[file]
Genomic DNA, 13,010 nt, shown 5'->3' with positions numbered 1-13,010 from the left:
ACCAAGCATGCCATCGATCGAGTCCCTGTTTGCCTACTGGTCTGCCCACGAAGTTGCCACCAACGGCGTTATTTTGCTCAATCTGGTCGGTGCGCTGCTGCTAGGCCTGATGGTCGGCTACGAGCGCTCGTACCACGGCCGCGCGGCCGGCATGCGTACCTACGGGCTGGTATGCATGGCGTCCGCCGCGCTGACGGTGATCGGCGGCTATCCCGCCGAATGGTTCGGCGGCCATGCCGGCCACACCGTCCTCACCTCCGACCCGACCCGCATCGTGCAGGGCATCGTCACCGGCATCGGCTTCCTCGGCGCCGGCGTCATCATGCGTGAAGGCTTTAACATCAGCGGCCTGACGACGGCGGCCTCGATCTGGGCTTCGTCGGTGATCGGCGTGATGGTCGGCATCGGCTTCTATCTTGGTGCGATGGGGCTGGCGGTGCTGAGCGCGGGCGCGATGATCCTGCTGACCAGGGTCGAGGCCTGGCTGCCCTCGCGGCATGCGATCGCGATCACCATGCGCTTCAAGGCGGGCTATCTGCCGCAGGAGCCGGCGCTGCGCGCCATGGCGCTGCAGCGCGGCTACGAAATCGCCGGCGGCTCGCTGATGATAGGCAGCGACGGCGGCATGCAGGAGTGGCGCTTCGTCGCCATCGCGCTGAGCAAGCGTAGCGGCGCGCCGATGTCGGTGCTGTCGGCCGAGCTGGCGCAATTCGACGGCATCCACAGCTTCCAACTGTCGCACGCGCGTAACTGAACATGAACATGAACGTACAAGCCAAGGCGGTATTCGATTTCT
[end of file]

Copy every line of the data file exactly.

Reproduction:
Genomic DNA, 13,010 nt, shown 5'->3' with positions numbered 1-13,010 from the left:
ACCAAGCATGCCATCGATCGAGTCCCTGTTTGCCTACTGGTCTGCCCACGAAGTTGCCACCAACGGCGTTATTTTGCTCAATCTGGTCGGTGCGCTGCTGCTAGGCCTGATGGTCGGCTACGAGCGCTCGTACCACGGCCGCGCGGCCGGCATGCGTACCTACGGGCTGGTATGCATGGCGTCCGCCGCGCTGACGGTGATCGGCGGCTATCCCGCCGAATGGTTCGGCGGCCATGCCGGCCACACCGTCCTCACCTCCGACCCGACCCGCATCGTGCAGGGCATCGTCACCGGCATCGGCTTCCTCGGCGCCGGCGTCATCATGCGTGAAGGCTTTAACATCAGCGGCCTGACGACGGCGGCCTCGATCTGGGCTTCGTCGGTGATCGGCGTGATGGTCGGCATCGGCTTCTATCTTGGTGCGATGGGGCTGGCGGTGCTGAGCGCGGGCGCGATGATCCTGCTGACCAGGGTCGAGGCCTGGCTGCCCTCGCGGCATGCGATCGCGATCACCATGCGCTTCAAGGCGGGCTATCTGCCGCAGGAGCCGGCGCTGCGCGCCATGGCGCTGCAGCGCGGCTACGAAATCGCCGGCGGCTCGCTGATGATAGGCAGCGACGGCGGCATGCAGGAGTGGCGCTTCGTCGCCATCGCGCTGAGCAAGCGTAGCGGCGCGCCGATGTCGGTGCTGTCGGCCGAGCTGGCGCAATTCGACGGCATCCACAGCTTCCAACTGTCGCACGCGCGTAACTGAACATGAACATGAACGTACAAGCCAAGGCGGTATTCGATTTCT